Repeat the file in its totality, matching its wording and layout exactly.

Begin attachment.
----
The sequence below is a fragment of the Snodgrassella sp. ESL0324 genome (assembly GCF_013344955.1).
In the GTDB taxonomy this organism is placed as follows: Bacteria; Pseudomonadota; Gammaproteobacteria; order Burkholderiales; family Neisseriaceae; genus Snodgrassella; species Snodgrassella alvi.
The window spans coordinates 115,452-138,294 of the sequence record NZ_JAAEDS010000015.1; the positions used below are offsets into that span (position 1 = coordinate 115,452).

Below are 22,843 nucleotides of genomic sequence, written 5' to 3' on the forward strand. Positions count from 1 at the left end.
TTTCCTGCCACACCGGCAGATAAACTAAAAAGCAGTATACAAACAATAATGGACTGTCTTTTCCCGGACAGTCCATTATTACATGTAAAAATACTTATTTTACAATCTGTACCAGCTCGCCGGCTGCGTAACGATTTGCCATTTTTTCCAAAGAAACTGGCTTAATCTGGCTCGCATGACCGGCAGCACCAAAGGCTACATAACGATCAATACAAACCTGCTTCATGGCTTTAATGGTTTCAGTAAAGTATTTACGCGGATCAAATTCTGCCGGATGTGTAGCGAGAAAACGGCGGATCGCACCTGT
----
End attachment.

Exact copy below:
The sequence below is a fragment of the Snodgrassella sp. ESL0324 genome (assembly GCF_013344955.1).
In the GTDB taxonomy this organism is placed as follows: Bacteria; Pseudomonadota; Gammaproteobacteria; order Burkholderiales; family Neisseriaceae; genus Snodgrassella; species Snodgrassella alvi.
The window spans coordinates 115,452-138,294 of the sequence record NZ_JAAEDS010000015.1; the positions used below are offsets into that span (position 1 = coordinate 115,452).

Below are 22,843 nucleotides of genomic sequence, written 5' to 3' on the forward strand. Positions count from 1 at the left end.
TTTCCTGCCACACCGGCAGATAAACTAAAAAGCAGTATACAAACAATAATGGACTGTCTTTTCCCGGACAGTCCATTATTACATGTAAAAATACTTATTTTACAATCTGTACCAGCTCGCCGGCTGCGTAACGATTTGCCATTTTTTCCAAAGAAACTGGCTTAATCTGGCTCGCATGACCGGCAGCACCAAAGGCTACATAACGATCAATACAAACCTGCTTCATGGCTTTAATGGTTTCAGTAAAGTATTTACGCGGATCAAATTCTGCCGGATGTGTAGCGAGAAAACGGCGGATCGCACCTGT